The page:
Do you ever draw on your experiences with Giants QB Eli Manning to help QB Tom Savage?
“Yeah, I’m sure I have. I try not to focus on other players that I’ve coached too much, but every experience that you’ve ever had as a coach – I think, whether it’s from other players that you’ve coached, other coaches that you’ve been around, the coaches you’re around now that you hear different things, any time that kind of sparks an idea in your mind that you feel you can take to that player and make a point. I think all of us do that. I know for a fact I’ve mentioned Eli in the room, his professionalism, the way he does things, his work ethic. I know I’ve talked about that. His demeanor. That guy’s just a straight-line guy through the good, through the bad, all of it, so I know I have talked about him in the past, as I’m sure I’ve talked about guys that I’ve coached at any level I’ve been at.”
 
You coached Giants WR Odell Beckham Jr. What similarities do you see with him and WR DeAndre Hopkins and how good is Hopkins on the sideline?
“I mean, the first thing that stands out to you, and I’m sure it’s probably what you guys are talking about, his footwork on the sideline is as good as I’ve ever seen. The guy it reminds me of is Amani Toomer in New York when I was there with him. He was one of the best I’ve ever seen with his feet around the sideline and on the end-lines. It’s uncanny what DeAndre’s able to do. You couple that with his ball skills and how he gets his body to the ball and is able to make some of the catches the guy makes. Between his ball skills and his feet, it’s as good as I’ve ever seen.”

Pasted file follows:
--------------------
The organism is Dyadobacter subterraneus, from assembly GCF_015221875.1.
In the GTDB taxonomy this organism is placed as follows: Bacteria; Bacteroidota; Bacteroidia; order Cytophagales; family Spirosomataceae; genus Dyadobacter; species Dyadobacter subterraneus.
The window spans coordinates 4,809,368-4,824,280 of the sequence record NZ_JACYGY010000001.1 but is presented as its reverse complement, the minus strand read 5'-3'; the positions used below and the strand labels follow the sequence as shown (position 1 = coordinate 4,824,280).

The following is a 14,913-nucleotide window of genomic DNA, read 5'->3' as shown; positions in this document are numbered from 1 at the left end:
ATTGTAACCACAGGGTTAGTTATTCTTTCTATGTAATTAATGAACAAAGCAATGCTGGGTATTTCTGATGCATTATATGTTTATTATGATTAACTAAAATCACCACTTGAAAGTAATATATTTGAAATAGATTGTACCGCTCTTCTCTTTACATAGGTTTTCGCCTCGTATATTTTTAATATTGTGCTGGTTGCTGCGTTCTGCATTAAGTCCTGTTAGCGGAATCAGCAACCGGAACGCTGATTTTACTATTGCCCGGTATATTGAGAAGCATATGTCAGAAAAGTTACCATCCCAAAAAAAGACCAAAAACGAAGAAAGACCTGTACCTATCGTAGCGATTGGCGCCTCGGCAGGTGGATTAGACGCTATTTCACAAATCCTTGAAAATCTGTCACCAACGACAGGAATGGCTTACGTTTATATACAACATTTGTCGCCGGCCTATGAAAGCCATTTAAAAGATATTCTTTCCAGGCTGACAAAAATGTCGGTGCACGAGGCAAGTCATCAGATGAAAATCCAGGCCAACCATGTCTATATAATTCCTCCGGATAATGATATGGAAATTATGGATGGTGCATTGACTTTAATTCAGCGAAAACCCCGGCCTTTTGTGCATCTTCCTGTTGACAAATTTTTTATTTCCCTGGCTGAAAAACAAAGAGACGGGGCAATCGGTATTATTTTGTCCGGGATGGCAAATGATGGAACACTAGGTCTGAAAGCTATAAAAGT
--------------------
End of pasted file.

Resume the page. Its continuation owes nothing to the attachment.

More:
How much of WR DeAndre Hopkins’ skill is attributed to his work ethic?
“I think it speaks for itself. You don’t just show up on Sundays and make those plays. Those plays come through repetition, those plays come from catching a thousand balls, they come from working sideline drills, working end-line drills, working back shoulder catches, working high balls, working low balls. I mean, it speaks for itself, his ability and what he’s able to do on Sundays really shows you what kind of work the guy puts into it.”
 
Can you teach a guy concentration and focus or is that something he has to develop independently?
“I think you can help it just through working it with him and incorporating it into some drills or throws throughout the week and throughout the spring and training camp. I think you can help it. There’s got to be a little bit of that that’s innate in the guy, I think, to build on. I think you can certainly kind of make it better and improve on it.”
 
Do you think WR DeAndre Hopkins playing basketball helped his hands?